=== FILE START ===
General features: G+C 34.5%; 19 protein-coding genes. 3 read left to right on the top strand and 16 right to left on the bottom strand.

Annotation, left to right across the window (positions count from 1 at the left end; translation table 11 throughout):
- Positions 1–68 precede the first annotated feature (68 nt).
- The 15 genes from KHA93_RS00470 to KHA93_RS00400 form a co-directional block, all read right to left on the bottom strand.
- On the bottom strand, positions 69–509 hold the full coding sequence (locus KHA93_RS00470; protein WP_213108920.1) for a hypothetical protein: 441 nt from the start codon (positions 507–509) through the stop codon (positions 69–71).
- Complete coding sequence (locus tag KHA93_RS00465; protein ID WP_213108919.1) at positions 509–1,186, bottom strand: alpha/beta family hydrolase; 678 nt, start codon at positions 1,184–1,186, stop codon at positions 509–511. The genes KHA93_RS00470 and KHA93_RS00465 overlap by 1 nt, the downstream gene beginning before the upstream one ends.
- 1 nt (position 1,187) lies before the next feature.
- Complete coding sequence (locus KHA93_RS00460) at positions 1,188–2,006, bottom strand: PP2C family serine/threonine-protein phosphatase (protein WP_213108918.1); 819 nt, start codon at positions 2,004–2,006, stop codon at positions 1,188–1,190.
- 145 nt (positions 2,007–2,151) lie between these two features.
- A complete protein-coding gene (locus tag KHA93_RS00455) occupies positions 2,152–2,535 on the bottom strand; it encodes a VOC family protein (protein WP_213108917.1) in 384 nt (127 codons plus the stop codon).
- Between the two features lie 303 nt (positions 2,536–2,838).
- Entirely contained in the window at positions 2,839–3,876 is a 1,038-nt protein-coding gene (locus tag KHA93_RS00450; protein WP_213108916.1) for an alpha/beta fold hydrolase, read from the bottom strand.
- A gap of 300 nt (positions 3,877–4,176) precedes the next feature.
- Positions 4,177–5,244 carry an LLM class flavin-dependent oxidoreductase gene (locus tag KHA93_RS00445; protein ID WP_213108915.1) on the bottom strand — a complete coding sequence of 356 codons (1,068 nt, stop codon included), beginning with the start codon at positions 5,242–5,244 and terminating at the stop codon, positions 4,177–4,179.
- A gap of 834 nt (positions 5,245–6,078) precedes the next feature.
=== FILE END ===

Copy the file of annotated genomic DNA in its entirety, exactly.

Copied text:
General features: G+C 34.5%; 19 protein-coding genes. 3 read left to right on the top strand and 16 right to left on the bottom strand.

Annotation, left to right across the window (positions count from 1 at the left end; translation table 11 throughout):
- Positions 1–68 precede the first annotated feature (68 nt).
- The 15 genes from KHA93_RS00470 to KHA93_RS00400 form a co-directional block, all read right to left on the bottom strand.
- On the bottom strand, positions 69–509 hold the full coding sequence (locus KHA93_RS00470; protein WP_213108920.1) for a hypothetical protein: 441 nt from the start codon (positions 507–509) through the stop codon (positions 69–71).
- Complete coding sequence (locus tag KHA93_RS00465; protein ID WP_213108919.1) at positions 509–1,186, bottom strand: alpha/beta family hydrolase; 678 nt, start codon at positions 1,184–1,186, stop codon at positions 509–511. The genes KHA93_RS00470 and KHA93_RS00465 overlap by 1 nt, the downstream gene beginning before the upstream one ends.
- 1 nt (position 1,187) lies before the next feature.
- Complete coding sequence (locus KHA93_RS00460) at positions 1,188–2,006, bottom strand: PP2C family serine/threonine-protein phosphatase (protein WP_213108918.1); 819 nt, start codon at positions 2,004–2,006, stop codon at positions 1,188–1,190.
- 145 nt (positions 2,007–2,151) lie between these two features.
- A complete protein-coding gene (locus tag KHA93_RS00455) occupies positions 2,152–2,535 on the bottom strand; it encodes a VOC family protein (protein WP_213108917.1) in 384 nt (127 codons plus the stop codon).
- Between the two features lie 303 nt (positions 2,536–2,838).
- Entirely contained in the window at positions 2,839–3,876 is a 1,038-nt protein-coding gene (locus tag KHA93_RS00450; protein WP_213108916.1) for an alpha/beta fold hydrolase, read from the bottom strand.
- A gap of 300 nt (positions 3,877–4,176) precedes the next feature.
- Positions 4,177–5,244 carry an LLM class flavin-dependent oxidoreductase gene (locus tag KHA93_RS00445; protein ID WP_213108915.1) on the bottom strand — a complete coding sequence of 356 codons (1,068 nt, stop codon included), beginning with the start codon at positions 5,242–5,244 and terminating at the stop codon, positions 4,177–4,179.
- A gap of 834 nt (positions 5,245–6,078) precedes the next feature.